Since its release, the iPad has gained unprecedented popularity, becoming the go-to tablet in many different fields. The projected sales prediction of this compact tablet went from 5 million to 12.9 million during 2010. In the healthcare field, the iPad continues to gain popularity, with more and more doctors expressing interest in and beginning to use the iPad in their daily work.
Even before its introduction, there was already interest in the iPad from medical doctors. An Epocrates Survey released in February 2010 informed that 21 percent of physicians polled planned to get the iPad as soon as it was available or at least within the first year and that another 38 percent wanted more information about the iPad before making their purchasing decisions.
According to a Software Advice poll of 178 health professionals/students, in looking to purchase a tablet for use in the healthcare field, there are some “must-haves” that the tablet must possess. These must-haves range from having WiFi access to a build that is resistant to dust and liquid while having lightweight hardware. They include having fingerprint access, barcode scanning, and an integrated camera. It is essential for anyone interested in a medical assisting career to understand this new technology.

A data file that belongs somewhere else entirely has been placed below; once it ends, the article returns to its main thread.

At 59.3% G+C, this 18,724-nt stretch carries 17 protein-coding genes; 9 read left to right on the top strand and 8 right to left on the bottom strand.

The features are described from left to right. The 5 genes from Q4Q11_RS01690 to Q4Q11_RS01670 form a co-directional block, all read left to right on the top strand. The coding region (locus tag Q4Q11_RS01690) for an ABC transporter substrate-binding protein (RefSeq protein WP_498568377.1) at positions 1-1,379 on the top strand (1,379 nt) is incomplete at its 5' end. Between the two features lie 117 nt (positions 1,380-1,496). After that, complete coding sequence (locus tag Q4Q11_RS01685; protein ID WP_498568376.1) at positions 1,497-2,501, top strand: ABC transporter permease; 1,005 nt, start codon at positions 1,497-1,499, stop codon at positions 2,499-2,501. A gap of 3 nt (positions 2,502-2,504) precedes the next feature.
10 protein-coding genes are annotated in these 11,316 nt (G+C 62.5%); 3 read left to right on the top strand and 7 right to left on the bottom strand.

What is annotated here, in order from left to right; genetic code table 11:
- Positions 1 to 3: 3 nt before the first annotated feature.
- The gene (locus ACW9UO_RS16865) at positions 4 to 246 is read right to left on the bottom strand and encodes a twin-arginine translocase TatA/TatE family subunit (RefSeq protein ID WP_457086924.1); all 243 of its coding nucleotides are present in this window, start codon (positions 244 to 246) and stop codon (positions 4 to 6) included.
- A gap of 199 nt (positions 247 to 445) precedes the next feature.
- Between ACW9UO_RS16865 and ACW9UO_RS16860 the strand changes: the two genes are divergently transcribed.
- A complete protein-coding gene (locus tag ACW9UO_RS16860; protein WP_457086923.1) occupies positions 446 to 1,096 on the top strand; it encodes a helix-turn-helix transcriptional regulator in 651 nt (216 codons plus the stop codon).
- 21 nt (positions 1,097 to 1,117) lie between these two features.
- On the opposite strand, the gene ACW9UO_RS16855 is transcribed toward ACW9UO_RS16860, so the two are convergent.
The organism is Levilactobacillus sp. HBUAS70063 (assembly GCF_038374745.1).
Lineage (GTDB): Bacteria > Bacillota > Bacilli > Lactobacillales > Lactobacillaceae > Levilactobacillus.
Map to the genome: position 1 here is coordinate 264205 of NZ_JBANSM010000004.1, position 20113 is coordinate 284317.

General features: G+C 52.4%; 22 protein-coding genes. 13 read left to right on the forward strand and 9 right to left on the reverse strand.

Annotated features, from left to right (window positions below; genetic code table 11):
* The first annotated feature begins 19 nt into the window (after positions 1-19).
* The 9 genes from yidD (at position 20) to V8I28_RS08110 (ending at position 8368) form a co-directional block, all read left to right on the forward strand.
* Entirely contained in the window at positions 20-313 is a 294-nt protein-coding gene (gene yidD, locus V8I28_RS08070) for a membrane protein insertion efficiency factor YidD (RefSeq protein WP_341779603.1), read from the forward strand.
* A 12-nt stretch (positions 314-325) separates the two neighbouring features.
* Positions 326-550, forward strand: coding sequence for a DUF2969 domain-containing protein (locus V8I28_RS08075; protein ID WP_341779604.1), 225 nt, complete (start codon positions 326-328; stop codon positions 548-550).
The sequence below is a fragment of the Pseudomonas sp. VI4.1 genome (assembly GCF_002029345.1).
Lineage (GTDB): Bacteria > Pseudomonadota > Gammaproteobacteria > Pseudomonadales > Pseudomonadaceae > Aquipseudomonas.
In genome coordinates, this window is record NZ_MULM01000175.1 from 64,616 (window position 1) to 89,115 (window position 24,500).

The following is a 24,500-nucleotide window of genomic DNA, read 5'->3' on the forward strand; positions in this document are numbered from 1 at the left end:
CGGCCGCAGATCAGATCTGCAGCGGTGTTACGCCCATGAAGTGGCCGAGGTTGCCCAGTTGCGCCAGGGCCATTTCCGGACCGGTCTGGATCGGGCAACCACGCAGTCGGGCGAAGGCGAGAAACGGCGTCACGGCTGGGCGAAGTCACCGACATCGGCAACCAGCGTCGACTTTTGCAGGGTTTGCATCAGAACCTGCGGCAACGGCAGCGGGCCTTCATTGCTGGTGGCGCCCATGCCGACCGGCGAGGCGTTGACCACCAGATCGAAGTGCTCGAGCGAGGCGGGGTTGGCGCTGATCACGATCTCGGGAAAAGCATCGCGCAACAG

The iPad provides most of these “must-have” features. And although it faces tough competition from other tablets such as the Motion CS, the Panasonic Toughbook H1, the BlackBerry Blackpad, Dell Streak and Cisco Cius, the iPad is rapidly becoming the preferred tablet. The more than 300 Medical Apps for iPad also add to its allure. 92 of these Apps are available for free.
There are many medical centers already experimenting with the use of iPads for patient communication and treatment. Kobe University has been using the iPad as a display unit during surgery while Kaweah Delta Health Care District uses it for EKG, X-Ray and patient monitoring. Cedars-Sinai’s doctors use it during rounds to input patient information, and Children’s Hospital of St. Louis uses it for patient education, distraction and preparation. The iPad is integrated smoothly into the day-to-day activities at these health care centers and is a comfortable, non-intimidating table that doctors and their medical assistants can use easily to find condition and treatment information as well as to educate their patients.